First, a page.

Since their emergence in 2012, CASBs have grown in importance and today are the primary technical means of giving organizations more control over SaaS security. This technology will become an essential component of SaaS deployments by 2017.
 By 2016, 25% of enterprises will secure access to cloud-based services using a CASB platform, up from less than 1% in 2012, reducing the cost of securing access by 30%.

- Gartner, The Growing Importance of Cloud Access Security Brokers

Gartner has defined the four pillars of CASB as:
 Visibility, Data Security, Compliance and Threat Prevention.

 As of this time, there are about twelve companies playing in this space. I would like to highlight the leaders at the moment. 

(In alphabetical order, and in their own words. ie: pilfered from their websites.)

Adallom delivers an extensible platform to secure and govern cloud applications. In addition to discovering almost 13,000 cloud services in use, Adallom offers comprehensive controls for data sharing, data security, DLP, eDiscovery and access control. The Adallom platform also integrates with existing on-premises solutions such as SIEMs, MDMs, NACs and DLPs. Adallom has identified new malware attacks in the wild, including a Zeus variant attacking Salesforce, and an identity token hijacking vulnerability affecting Office 365On April 21st, Adallom announced an HP partnership where its platform will be resold on the HP price list, and offered with the HP Enterprise Security Products and Enterprise Security Services portfolio.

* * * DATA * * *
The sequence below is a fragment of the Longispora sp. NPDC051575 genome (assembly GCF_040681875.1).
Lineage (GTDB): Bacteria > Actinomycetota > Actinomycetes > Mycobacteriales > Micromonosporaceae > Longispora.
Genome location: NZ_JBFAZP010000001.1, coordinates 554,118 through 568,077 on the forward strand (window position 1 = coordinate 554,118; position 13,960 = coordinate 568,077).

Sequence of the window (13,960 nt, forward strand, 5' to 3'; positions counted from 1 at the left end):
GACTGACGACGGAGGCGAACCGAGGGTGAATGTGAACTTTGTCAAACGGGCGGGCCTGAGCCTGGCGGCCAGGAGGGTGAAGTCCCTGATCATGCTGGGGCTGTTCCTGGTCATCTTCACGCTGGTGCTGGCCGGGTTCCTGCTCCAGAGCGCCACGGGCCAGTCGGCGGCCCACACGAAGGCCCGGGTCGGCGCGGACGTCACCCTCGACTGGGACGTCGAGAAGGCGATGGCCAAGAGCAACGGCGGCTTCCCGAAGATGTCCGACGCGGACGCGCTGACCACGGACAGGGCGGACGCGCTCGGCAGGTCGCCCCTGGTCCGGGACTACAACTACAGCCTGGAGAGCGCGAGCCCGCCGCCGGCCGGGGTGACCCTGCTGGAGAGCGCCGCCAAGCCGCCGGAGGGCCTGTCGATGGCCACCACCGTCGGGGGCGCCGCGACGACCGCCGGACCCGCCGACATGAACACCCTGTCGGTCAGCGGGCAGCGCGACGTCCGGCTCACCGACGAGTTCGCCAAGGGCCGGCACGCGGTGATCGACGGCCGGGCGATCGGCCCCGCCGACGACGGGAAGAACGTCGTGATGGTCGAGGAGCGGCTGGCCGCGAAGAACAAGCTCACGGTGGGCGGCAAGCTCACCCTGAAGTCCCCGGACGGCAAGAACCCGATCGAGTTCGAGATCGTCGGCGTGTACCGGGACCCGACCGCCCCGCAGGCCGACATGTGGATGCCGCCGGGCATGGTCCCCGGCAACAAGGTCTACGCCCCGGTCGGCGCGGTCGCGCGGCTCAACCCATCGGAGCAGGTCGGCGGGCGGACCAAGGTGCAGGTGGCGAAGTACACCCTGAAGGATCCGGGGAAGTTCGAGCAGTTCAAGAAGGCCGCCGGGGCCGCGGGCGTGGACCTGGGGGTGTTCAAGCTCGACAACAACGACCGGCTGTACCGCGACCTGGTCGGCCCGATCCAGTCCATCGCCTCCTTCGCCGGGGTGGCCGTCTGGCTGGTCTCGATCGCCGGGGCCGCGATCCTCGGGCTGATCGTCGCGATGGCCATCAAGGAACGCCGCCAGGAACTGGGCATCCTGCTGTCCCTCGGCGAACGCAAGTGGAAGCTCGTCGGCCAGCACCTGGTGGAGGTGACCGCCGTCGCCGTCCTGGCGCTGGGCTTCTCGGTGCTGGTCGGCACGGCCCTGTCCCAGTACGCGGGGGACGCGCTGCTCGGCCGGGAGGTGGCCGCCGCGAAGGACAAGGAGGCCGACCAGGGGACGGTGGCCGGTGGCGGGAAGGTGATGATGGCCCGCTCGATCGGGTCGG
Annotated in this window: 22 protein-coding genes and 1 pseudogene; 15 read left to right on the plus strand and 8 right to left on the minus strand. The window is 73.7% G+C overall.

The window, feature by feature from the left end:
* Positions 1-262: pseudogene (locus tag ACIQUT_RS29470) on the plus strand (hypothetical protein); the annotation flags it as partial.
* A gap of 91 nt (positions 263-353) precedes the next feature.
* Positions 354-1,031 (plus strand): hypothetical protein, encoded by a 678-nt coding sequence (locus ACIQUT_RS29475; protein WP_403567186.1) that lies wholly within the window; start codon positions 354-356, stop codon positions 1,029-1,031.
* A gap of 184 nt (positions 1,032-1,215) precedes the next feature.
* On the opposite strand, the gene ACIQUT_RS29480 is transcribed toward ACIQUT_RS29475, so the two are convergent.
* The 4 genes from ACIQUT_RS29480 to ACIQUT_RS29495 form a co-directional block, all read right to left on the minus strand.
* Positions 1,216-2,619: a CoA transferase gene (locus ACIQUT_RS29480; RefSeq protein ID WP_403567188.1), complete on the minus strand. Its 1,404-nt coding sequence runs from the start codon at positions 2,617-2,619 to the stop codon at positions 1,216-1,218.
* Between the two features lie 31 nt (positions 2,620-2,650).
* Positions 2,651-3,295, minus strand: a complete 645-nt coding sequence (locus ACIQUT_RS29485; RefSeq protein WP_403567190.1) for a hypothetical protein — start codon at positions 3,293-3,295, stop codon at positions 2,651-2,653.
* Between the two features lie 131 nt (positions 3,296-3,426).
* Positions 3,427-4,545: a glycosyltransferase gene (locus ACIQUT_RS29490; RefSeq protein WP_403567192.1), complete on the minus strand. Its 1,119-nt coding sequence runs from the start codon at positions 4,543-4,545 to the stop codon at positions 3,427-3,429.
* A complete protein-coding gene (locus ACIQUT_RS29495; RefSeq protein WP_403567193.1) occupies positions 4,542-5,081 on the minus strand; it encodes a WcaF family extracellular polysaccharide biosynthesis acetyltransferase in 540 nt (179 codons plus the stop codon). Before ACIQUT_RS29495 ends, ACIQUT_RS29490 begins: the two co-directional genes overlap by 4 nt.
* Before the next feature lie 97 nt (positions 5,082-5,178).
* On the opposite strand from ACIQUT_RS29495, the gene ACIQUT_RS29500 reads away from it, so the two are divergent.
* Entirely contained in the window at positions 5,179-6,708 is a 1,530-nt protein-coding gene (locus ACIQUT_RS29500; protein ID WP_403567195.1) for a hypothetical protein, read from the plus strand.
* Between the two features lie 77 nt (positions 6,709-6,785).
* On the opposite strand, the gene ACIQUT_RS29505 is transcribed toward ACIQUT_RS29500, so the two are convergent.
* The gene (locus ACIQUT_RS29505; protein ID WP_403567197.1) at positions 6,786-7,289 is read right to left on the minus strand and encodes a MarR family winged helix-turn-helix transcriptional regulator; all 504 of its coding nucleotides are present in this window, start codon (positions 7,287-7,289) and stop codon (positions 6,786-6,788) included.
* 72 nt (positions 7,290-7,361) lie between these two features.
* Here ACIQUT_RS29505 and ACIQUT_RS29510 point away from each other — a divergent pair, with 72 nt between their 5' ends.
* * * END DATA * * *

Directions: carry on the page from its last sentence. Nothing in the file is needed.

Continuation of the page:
the Total Data Protection company, is a Cloud Access Security Broker, founded in 2013, that delivers innovative technologies that transcend the network perimeter to deliver total data protection for the enterprise - in the cloud, on mobile devices and anywhere on the internet.  Bitglass delivers the security, visibility, and control that IT needs to enable mobile and cloud in the workplace, while respecting user privacy.

CipherCloud is a cloud security software suite that encrypts data during the upload process, and decrypts during download. The encryption keys used for this process remain within your business network; thus, unauthorized users accessing data in the cloud will only see indecipherable text.
CipherCloud also comes with built-in malware detection and data loss prevention. There are specific builds for commonly used cloud applications such as Salesforce, Office 365, Gmail and Box, as well as a variant that can be configured to work with any cloud-based applications your business uses.

Netskope is a leader in cloud app analytics and policy enforcement. Netskope aims to eliminate the catch-22 between being agile and being secure and compliant by providing visibility, enforcing sophisticated policies, and protecting data in cloud apps.  
Netskope is a service that discovers and monitors cloud apps and shadow IT used on your network. Netskope monitors users, sessions, shared and downloaded content as well as the shared content details, and provides detailed analytics based on this information.

Perspecsys' AppProtex Cloud Data Protection Platform provides a flexible cloud data control platform that enables organizations to identify and monitor cloud usage and then encrypt or tokenize data that it does not want to put in the cloud “in the clear”.  The Platform intercepts sensitive data while it is still on-premise and replaces it with a random tokenized or encrypted value, rendering it meaningless should anyone outside of the company access the data while it is being processed or stored in the cloud.